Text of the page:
I was eight years old the first time I saw my father cry.
His former boss, Robert Kennedy, had been assassinated earlier that day. Even as a boy, I could see and feel Dad’s palpable upset. Not until many years later would I be able to dissect and understand what had occurred that awful day in June 1968.
Dad was relatively low in the vast hierarchy of the U.S. Justice Department, but he somehow came to the attention of RFK — the U.S. Attorney General himself. My father would sometimes field calls directly from the Attorney General’s office, bypassing his own boss, when the issue was politically “sensitive.” I can only guess that Robert not only viewed Dad as a cunning young trial lawyer, but he also thought of him as a “true believer”—a loyal “political appointee” who would follow orders.
By 1963, the era of skyjackings had begun, and the White House took an aggressive stance. The AG’s office had the green light to prosecute crimes committed in the sky with all due prejudice.
When the conference room phone rang one late afternoon, Dad first thought the guys were pulling his leg when it was announced that Washington was on the line for him. He went to his office and closed the door.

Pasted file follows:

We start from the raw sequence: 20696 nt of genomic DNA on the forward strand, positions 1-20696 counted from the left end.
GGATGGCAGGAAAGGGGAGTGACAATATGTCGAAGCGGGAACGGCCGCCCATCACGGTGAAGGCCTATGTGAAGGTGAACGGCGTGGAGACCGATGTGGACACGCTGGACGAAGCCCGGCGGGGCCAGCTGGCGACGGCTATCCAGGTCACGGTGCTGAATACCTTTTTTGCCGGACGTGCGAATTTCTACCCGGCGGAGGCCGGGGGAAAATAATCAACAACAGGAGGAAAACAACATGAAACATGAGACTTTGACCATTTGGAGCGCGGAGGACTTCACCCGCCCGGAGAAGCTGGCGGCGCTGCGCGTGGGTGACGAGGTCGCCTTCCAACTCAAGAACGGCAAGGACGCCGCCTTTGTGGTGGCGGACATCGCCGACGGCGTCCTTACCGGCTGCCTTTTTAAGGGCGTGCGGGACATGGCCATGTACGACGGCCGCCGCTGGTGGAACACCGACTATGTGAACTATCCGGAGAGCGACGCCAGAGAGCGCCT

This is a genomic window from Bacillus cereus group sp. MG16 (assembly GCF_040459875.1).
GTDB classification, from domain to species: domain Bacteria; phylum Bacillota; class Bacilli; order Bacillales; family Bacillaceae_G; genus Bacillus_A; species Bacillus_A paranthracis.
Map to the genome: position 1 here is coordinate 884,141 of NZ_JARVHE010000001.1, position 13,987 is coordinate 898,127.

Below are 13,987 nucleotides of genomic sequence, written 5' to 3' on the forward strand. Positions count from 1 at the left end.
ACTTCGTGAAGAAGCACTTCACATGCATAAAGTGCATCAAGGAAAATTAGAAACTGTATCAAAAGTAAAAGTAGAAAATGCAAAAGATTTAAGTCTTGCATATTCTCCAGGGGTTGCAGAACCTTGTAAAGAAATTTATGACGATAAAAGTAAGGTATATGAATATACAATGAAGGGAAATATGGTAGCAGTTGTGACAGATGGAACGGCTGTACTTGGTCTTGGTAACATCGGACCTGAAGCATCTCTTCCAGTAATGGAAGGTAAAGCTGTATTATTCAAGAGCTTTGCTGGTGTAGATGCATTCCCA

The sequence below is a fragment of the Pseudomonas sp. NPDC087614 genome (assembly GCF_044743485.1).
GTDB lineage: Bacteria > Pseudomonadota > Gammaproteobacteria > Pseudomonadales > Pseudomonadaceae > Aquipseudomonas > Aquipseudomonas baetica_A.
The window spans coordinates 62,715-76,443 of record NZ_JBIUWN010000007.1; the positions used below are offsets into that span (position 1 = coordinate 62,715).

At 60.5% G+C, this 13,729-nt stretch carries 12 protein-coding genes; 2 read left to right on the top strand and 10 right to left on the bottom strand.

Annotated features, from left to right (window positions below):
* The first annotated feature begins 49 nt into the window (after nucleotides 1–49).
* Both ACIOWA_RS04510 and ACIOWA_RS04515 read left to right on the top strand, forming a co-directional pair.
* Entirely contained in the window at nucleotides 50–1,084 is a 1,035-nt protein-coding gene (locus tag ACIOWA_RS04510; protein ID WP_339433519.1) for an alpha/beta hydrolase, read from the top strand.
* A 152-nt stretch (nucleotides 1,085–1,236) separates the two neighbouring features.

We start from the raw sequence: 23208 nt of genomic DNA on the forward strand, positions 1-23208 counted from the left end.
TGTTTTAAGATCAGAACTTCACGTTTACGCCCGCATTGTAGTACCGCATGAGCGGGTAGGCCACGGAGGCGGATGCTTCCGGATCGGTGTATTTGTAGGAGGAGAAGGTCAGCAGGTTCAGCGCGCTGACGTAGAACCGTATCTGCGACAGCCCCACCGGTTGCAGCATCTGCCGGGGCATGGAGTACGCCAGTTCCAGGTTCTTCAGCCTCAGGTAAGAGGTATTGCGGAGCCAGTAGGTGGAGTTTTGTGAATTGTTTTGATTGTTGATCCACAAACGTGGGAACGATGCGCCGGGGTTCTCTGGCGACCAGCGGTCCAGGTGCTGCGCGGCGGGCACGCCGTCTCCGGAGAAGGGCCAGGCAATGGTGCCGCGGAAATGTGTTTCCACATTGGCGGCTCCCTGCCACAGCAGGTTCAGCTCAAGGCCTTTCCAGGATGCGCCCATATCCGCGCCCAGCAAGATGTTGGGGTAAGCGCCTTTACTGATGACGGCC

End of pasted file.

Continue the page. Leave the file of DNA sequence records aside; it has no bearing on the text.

A woman’s voice: “Mr. LaRossa, the Attorney General is on the line.”
“I’m ready when he is, ma’am.”
Dad could not have known that two of his worlds were about to collide.
Many of the men who served in the Korean War (like my father) lionized the older men who had fought in World War II. While Dad was in Okinawa, he made it a point to befriend these career soldiers and sit with them as they volunteered personal accounts of the war.
The fact pattern presented to Dad was as follows: A first-class transatlantic passenger had gotten so inebriated that he urinated on a food cart and assaulted the copilot when he tried to intervene. This man just happened to be a highly decorated veteran of the Second World War. My father was about to get the marching orders he had always dreaded from The White House: “Throw the book at this guy.” Dad’s principles were colliding head on with his instructions.
“I’m aware of the incident, Mr. Attorney General,” my father said to Kennedy. “The man was a recipient of the Purple Heart and Bronze Star for bravery in the Pacific Theater in the Second World War. There must be mitigating circumstances. Please let me look into it.”
The AG was firm. Jimmy begged. “Please, Bobby, not this guy. He must have snapped.”
“Take him out for the max,” Kennedy said. “That’s why I called YOU.” The line went dead.
The next week, Dad did what was ordered of him. For all intents and purposes, the decorated veteran’s life was over upon conviction.
His days as a prosecutor, he decided relatively soon after that day, were quickly coming to an end.